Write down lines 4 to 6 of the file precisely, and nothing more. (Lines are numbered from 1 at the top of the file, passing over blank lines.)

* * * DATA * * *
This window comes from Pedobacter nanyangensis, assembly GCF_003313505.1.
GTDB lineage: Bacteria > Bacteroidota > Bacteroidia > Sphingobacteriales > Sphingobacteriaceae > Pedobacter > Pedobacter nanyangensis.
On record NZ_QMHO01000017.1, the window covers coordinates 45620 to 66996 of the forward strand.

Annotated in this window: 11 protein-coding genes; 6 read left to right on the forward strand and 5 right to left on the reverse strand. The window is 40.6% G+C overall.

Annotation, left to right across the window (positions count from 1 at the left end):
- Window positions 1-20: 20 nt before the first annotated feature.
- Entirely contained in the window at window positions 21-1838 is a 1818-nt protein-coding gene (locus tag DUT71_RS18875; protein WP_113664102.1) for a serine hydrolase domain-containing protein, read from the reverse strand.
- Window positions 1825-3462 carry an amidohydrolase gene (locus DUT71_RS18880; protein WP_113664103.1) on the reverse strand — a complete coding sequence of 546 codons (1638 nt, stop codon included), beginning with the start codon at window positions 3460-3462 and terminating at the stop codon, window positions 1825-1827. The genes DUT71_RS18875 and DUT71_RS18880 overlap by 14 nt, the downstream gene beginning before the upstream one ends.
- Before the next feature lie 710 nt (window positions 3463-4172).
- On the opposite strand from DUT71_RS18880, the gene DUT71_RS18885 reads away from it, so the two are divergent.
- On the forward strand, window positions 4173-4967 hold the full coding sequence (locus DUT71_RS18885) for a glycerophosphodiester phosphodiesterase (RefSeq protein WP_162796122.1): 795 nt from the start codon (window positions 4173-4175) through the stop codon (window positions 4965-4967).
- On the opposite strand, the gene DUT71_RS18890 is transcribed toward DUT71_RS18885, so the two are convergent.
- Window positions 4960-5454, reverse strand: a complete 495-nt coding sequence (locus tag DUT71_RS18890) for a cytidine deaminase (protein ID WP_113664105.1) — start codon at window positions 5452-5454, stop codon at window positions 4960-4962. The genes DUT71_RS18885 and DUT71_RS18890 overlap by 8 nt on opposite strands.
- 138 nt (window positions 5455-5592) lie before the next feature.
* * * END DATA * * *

Annotated in this window: 11 protein-coding genes; 6 read left to right on the forward strand and 5 right to left on the reverse strand. The window is 40.6% G+C overall.

Annotation, left to right across the window (positions count from 1 at the left end):
- Window positions 1-20: 20 nt before the first annotated feature.